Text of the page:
Here at 3D Rapid Print, one of the fastest growing 3D Printing companies in the Thames Valley, we like to keep abreast of the latest innovations in 3D printing.

On August 4th 2021, architecture magazine Dezeen spoke of a prototype electric tricycle whose chassis was 3D printed from 70kg of supermarket plastic packaging waste. Named the ZUV, it was designed by design studio EOOS NEXT of Vienna, Austria and built in collaboration with The New Raw of Rotterdam, The Netherlands. (ZUV is short for Zero-emission Utility Vehicle. EOOS Next is the social design arm of design studio EOOS.) EOOS founder Harald Gründl envisioned the ZUV being designed such that its components could be locally repaired and/or replaced with locally sourced materials, with the chassis ultimately able to be shredded and re-printed if necessary.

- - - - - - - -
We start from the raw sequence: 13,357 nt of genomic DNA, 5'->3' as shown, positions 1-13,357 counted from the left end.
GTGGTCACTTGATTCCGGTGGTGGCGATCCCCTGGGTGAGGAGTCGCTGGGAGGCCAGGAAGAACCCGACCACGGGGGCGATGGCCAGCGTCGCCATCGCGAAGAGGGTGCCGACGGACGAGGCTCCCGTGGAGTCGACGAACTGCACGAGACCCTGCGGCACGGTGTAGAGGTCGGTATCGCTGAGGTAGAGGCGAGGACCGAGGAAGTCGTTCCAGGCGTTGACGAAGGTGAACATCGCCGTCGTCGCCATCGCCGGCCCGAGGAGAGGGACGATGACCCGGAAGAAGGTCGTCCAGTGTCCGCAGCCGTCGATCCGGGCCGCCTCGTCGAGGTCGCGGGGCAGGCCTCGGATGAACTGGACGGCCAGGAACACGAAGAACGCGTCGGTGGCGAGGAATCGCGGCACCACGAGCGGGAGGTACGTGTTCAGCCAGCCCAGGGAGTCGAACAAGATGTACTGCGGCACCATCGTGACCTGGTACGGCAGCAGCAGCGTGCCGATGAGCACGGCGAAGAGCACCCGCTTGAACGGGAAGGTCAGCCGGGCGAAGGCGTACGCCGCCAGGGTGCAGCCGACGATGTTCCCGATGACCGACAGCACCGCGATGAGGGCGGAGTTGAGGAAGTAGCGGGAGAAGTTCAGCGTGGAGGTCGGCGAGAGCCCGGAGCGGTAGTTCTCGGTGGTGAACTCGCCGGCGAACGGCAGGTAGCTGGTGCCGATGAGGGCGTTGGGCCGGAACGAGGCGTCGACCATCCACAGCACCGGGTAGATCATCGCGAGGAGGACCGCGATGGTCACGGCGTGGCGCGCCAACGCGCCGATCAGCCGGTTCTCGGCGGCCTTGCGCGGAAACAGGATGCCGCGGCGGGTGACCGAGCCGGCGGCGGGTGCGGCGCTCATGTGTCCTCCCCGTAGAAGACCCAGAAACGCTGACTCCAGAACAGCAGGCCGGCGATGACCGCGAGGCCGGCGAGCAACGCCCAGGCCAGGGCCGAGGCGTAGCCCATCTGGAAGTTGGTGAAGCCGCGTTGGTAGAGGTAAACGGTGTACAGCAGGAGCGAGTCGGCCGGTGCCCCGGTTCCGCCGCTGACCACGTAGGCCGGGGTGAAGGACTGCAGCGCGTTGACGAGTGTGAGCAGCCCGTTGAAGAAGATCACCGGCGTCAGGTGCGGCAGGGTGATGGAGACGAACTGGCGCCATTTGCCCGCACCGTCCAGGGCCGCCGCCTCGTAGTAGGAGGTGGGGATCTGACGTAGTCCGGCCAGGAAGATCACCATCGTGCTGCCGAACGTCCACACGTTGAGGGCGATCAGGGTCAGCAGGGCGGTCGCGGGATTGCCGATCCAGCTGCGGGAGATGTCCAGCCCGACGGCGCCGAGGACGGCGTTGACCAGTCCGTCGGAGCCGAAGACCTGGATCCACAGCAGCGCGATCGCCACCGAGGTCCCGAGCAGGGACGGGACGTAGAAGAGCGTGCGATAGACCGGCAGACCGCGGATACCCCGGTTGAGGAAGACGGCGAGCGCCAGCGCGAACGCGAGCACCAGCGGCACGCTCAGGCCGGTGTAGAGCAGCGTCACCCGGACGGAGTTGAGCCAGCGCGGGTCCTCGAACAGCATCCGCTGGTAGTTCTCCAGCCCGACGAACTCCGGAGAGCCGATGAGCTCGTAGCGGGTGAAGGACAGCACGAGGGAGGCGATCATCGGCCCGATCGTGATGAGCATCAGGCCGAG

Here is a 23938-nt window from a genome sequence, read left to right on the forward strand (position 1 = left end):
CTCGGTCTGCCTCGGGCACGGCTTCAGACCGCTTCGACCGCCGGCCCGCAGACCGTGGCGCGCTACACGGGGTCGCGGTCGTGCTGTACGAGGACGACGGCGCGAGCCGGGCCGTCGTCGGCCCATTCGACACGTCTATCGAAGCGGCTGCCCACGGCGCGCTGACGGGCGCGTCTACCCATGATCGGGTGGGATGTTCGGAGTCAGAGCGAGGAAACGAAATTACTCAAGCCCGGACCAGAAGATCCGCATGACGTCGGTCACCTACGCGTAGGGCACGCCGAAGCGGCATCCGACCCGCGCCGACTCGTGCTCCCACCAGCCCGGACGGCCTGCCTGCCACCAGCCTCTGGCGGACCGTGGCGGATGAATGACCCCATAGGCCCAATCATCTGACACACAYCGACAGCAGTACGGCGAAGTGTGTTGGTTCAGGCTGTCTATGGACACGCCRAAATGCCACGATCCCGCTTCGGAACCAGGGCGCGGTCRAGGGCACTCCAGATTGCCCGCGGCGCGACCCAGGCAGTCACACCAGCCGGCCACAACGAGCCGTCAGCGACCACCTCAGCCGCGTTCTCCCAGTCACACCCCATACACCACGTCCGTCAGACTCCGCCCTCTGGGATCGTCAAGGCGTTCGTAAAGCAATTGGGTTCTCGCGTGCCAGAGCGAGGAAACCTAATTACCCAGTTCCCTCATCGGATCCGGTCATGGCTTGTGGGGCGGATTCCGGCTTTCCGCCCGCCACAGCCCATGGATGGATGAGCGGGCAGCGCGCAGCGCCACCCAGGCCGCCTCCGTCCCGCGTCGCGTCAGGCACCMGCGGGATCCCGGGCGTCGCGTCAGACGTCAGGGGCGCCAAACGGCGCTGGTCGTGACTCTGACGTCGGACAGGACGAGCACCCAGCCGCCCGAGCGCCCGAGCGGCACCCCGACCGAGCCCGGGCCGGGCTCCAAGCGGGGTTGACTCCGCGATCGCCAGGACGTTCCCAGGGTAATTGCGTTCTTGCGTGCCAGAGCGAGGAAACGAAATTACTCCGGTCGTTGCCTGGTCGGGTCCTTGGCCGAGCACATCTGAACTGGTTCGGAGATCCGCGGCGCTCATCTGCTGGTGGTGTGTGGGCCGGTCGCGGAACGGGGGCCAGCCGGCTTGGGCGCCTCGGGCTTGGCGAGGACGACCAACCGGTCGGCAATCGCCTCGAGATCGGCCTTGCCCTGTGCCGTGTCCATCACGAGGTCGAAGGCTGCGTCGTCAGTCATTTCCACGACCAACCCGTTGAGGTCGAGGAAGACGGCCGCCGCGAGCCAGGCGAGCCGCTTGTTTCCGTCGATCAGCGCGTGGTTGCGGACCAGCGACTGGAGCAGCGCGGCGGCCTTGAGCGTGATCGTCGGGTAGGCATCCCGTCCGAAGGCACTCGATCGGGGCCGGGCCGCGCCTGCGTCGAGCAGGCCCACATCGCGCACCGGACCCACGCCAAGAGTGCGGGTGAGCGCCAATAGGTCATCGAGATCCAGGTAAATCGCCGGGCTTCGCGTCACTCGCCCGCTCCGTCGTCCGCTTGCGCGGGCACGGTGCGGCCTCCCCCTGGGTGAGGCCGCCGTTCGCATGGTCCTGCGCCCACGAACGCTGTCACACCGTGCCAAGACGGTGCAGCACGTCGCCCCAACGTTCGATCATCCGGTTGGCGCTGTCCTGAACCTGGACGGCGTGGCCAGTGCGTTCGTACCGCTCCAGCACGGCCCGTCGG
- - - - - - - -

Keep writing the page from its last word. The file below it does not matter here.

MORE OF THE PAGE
Weighing 100kg, the ZUV has a seat that can fit 2 adults and a space at the front for transporting up to 2 children or an equivalent amount of cargo, such that the vehicle can accommodate a laden weight of up to 300kg. Powered by a rear-wheel hub motor without the need for pedals or a drive chain, it also has recesses in the front and back of the chassis that house tube lighting. In addition, it has a top speed of circa 15mph and a range of circa 31 miles on a single charge.

EOOS hopes that the ZUV could be used for short journeys carrying heavy loads where a car would usually be used. Furthermore, Gründl proclaimed that EOOS wanted a local ZUV production facility in every city around the world, claiming that almost every bike frame is made in Asia due to high labour costs in Europe. The prototype ZUV is part of the Climate Care exhibition at the Vienna Biennale for Change 2021, which runs until October 3rd.

3D printing is an amazing tool. It can grow your small business or start a mini revolution in an industry. Explore what it can do for you when you contact us today.

Disclaimer: Featured image of “Queensland cyclist, R. James on a rear steering rotary tricycle, ca. 1884 (3348629406)” (as it is known on Wikimedia Commons) was taken from Flickr’s The Commons and has no known copyright restrictions. It is nonetheless attributed to the State Library of Queensland, Australia.